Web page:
The chorus of voices calling for Ukraine to join NATO is growing louder. Former Ukrainian Defense Minister Andriy Zagorodnyuk recently wrote that the alliance should admit Ukraine “not sooner or later, but now,” because the country is “the world’s best enforcer and a state that can do much to ensure Europe’s safety.” Similarly, Ivo Daalder, a former U.S. ambassador to NATO, argued back in April that the only way to ensure that Ukraine is secure when the “fighting slows or the war stops” is to bring it into NATO.
The gathering crescendo had raised hopes among some observers that Ukraine might be offered membership in the alliance as soon as next month, at the NATO summit in Vilnius, Lithuania. But those hopes were dashed this past week, when French President Emmanuel Macron said that, while he supported an eventual “path” for Kyiv to enter the alliance in the long term, the best option for the short term was a strong commitment to Ukraine’s security that would nonetheless fall short of “full-fledged membership.” Similarly, German Foreign Minister Annalena Baerbock acknowledged that “NATO’s open door policy remains in place,” but said the allies “cannot talk about accepting new members in the midst of a war.”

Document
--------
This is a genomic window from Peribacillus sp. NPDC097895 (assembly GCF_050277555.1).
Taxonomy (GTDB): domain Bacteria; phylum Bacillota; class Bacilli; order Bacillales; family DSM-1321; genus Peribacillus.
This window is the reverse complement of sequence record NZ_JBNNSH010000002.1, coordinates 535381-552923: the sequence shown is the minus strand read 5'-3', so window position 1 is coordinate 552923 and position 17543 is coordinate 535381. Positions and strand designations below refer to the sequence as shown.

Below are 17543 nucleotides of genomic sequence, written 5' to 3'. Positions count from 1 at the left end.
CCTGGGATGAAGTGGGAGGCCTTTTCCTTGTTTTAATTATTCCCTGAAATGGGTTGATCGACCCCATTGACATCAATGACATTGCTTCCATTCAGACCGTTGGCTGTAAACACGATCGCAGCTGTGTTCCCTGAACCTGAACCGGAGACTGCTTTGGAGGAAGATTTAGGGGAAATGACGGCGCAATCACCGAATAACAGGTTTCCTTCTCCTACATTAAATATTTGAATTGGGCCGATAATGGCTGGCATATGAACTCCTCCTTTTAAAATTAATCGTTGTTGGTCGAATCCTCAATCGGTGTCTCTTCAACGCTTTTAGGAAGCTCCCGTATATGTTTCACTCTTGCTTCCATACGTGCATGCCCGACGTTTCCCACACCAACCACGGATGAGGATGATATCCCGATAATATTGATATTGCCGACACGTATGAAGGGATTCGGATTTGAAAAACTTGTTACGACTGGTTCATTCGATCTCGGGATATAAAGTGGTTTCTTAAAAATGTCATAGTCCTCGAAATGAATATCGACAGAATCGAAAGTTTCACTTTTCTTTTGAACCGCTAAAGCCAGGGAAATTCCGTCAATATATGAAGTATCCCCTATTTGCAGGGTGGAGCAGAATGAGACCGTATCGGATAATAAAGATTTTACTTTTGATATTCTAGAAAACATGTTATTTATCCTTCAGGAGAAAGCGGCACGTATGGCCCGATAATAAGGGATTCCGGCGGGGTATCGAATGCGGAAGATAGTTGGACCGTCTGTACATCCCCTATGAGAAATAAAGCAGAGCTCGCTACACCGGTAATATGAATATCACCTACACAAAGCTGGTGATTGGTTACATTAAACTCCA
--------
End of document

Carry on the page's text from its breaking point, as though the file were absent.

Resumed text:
That puts a serious damper on Ukraine’s membership aspirations, as accession to NATO requires unanimous consent by all existing alliance members—something that Sweden, whose accession is still being held up by Turkey and Hungary despite the remaining 28 members having already ratified its membership, knows well.* Indeed, it seems that few of the current NATO members back immediate membership for Ukraine. Even NATO Secretary-General Jens Stoltenberg recently remarked that although the allies “agree that Ukraine will become a NATO member,” the alliance’s current focus is to make sure that Ukraine remains an intact and sovereign nation. As Bruno Lete of the German Marshall Fund observed, “Everyone agrees membership is not for now, but everyone also agrees Ukraine needs an upgraded relationship with NATO.” Perhaps sensing the mood, Ukrainian President Volodymyr Zelenskyy admitted that it is was “impossible” for Ukraine to join NATO at the present time.